Educated in America: Growing Up as an Undocumented Immigrant
I never imagined it would be this frightening. Or this difficult. Living in the shadows, unable to see my parents drive our car without fear, or to apply for jobs, all because we lack a nine-digit identification number. More frightening, the everyday worry that my parents will not be home at the end of my school day.
Let me start from the beginning. My father and mother decided to leave Tejupilco, a small town outside Mexico City, when I was six. We are not typical immigrants, if there is such a thing. We were not fleeing poverty or violence. My grandfather owned a tailoring business and my father managed one of the locations. Yet my father believed the United States of America held a brighter future for his four children. My parents left their home for us, in search of the so-called American Dream. In December of 1999, my family acquired a 10-year visa. By August of 2000 we were on American soil.
Arriving in a new country with four kids—ages, 12, 11, 6, and 4—was a risk. Since day-one my parents had to find a way to make money to bring food to the table, provide a roof over our heads, and buy clothes for us. When we arrived in Texas in August of 2000, my uncle allowed us to stay with him in his small one-bedroom apartment. My father’s first job was construction work. My mother stayed at home with us until she was able to find a job that paid cash.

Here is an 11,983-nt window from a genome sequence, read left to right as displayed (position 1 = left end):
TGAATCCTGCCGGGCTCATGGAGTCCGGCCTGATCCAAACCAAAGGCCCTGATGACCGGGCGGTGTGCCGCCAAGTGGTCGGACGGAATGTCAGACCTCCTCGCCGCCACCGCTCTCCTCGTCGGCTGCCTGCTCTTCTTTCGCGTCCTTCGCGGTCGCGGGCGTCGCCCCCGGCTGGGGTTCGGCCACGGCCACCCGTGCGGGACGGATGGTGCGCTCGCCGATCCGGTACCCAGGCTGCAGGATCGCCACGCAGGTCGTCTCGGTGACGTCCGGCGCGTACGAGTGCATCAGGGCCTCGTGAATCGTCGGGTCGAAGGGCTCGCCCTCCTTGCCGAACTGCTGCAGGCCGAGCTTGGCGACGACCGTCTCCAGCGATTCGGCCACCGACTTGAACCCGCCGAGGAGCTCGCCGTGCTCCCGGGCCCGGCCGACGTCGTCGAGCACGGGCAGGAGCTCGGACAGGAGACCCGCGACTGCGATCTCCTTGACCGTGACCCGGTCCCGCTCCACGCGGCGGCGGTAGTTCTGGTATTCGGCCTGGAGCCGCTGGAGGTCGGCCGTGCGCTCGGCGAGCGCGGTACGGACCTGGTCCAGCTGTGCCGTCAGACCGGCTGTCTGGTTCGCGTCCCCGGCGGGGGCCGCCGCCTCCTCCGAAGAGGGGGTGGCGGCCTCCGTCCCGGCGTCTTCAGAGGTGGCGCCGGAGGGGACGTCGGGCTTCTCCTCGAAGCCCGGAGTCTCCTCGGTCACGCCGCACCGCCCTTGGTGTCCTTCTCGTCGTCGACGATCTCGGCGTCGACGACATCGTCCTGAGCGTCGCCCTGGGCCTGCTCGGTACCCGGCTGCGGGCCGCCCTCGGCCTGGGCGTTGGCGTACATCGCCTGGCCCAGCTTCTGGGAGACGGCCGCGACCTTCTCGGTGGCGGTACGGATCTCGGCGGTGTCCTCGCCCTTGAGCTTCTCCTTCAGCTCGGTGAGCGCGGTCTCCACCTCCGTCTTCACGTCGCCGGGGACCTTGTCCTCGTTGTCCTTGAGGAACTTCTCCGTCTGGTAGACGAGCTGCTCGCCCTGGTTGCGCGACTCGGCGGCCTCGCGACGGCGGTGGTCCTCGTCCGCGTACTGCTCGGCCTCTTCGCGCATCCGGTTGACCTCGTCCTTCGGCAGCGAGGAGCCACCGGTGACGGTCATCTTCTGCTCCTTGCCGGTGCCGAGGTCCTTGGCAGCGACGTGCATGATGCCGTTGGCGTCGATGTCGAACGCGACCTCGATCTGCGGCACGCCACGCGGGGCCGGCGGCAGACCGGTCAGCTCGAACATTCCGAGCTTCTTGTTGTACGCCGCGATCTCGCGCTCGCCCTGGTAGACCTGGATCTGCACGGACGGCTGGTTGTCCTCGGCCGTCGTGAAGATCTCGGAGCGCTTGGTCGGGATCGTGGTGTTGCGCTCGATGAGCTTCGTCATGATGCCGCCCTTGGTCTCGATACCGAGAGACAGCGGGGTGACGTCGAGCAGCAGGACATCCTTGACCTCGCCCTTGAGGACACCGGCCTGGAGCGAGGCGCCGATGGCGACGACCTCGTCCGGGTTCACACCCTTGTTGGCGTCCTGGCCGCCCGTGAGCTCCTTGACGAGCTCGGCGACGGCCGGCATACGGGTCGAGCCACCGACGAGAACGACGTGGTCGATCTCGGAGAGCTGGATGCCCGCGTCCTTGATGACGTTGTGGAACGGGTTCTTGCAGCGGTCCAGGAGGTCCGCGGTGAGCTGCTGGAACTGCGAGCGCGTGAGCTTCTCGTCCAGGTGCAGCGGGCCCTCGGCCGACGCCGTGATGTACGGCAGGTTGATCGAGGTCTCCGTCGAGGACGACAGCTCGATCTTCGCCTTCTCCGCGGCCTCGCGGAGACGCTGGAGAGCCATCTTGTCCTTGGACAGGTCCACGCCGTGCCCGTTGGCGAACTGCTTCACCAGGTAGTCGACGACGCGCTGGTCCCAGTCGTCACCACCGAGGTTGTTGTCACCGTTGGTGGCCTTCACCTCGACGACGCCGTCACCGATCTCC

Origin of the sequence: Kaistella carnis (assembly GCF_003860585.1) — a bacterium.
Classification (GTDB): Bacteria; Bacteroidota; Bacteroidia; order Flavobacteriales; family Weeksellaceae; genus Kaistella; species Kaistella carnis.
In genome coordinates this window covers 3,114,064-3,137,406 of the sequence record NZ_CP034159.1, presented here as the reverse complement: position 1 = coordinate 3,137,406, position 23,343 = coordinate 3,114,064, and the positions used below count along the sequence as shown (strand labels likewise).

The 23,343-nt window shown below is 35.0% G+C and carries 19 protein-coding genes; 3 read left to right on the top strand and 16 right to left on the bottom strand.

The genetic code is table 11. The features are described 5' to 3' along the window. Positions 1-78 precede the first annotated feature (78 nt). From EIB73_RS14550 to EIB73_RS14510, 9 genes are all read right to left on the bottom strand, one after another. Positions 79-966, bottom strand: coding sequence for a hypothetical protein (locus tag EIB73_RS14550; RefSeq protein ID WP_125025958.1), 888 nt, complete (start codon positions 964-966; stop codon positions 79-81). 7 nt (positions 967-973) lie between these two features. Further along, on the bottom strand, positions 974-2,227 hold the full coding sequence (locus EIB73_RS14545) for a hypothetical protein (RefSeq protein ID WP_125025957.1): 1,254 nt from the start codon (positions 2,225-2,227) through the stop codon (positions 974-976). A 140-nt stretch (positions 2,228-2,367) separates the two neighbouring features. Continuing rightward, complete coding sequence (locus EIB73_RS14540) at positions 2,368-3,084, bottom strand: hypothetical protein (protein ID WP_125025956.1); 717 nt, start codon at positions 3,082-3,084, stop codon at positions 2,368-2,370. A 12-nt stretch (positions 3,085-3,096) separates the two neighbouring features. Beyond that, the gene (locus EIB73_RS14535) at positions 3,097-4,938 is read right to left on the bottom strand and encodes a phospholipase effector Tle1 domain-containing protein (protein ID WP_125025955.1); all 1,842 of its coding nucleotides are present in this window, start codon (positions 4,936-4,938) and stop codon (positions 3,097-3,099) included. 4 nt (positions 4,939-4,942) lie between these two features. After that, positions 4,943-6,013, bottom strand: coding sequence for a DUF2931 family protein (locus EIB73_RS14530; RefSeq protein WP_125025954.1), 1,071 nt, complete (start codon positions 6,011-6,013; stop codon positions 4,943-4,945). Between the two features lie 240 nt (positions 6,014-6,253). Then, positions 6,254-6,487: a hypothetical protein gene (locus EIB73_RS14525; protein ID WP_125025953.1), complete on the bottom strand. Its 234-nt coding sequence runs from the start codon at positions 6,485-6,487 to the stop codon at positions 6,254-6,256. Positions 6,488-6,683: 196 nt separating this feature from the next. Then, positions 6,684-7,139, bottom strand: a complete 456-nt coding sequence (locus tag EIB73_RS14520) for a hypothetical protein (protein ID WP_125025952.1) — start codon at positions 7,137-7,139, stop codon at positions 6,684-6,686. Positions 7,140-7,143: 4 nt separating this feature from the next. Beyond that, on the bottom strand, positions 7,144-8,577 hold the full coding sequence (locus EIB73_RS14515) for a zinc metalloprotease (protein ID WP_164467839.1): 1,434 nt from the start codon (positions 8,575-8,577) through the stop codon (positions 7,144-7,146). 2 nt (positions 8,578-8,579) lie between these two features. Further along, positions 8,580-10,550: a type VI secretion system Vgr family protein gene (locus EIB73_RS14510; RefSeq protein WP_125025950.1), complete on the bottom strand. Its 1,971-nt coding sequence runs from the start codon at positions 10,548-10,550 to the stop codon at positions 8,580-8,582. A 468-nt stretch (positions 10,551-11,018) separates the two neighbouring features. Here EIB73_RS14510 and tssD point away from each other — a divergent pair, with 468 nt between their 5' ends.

The following year, my parents faced harsher conditions. The terrorist attack of September 11, 2001, destroyed the job market, and immigration policy became stricter. For three months my mother and father were unemployed. Again, they had to start from zero. From 2002 to 2004 they worked a variety of jobs. The birth of my youngest sister didn’t allow them to be picky; the family was growing. My father worked as a painter, gardener, billiard table installer, cook, and an associate at a dry cleaners. My mother cleaned houses and eventually found a job at St. Edwards University in Austin, until eight months laterwhen the human resources department conducted a routine E-verify check and discovered she did not have a valid Social Security number. She was fired. To keep themselves motivated, my parents looked to their children, most important, to my little sister Leslie, who was born in the United States. Her status as an American citizen would provide her rights and benefits that were beyond reach for the rest of us.
My parents knew we could return to Mexico. Our visa wouldn’t expire until 2010. They considered our future, here and in Mexico, and made a decision: They would remain in the U.S. and work, while their kids received an education. When we failed to extend our visas in March 2005, my life as an undocumented immigrant began.
I learned how to be a spy. When on the road with my dad, he’d tell us to call out “policia” when I saw one. I had to do my part because he had no driver’s license. And while friends said it was the police’s job was to protect us, I was afraid of the power they held—above all their ability to break up my family.
My siblings and I learned a basic rule—never open the door for anyone, because it could be ICE. At the age of 8 I was well aware that a ring to the doorbell meant turning off all TVs, running to a room, and remaining silent. Family members or friends who planned to visit knew to call prior to their arrival.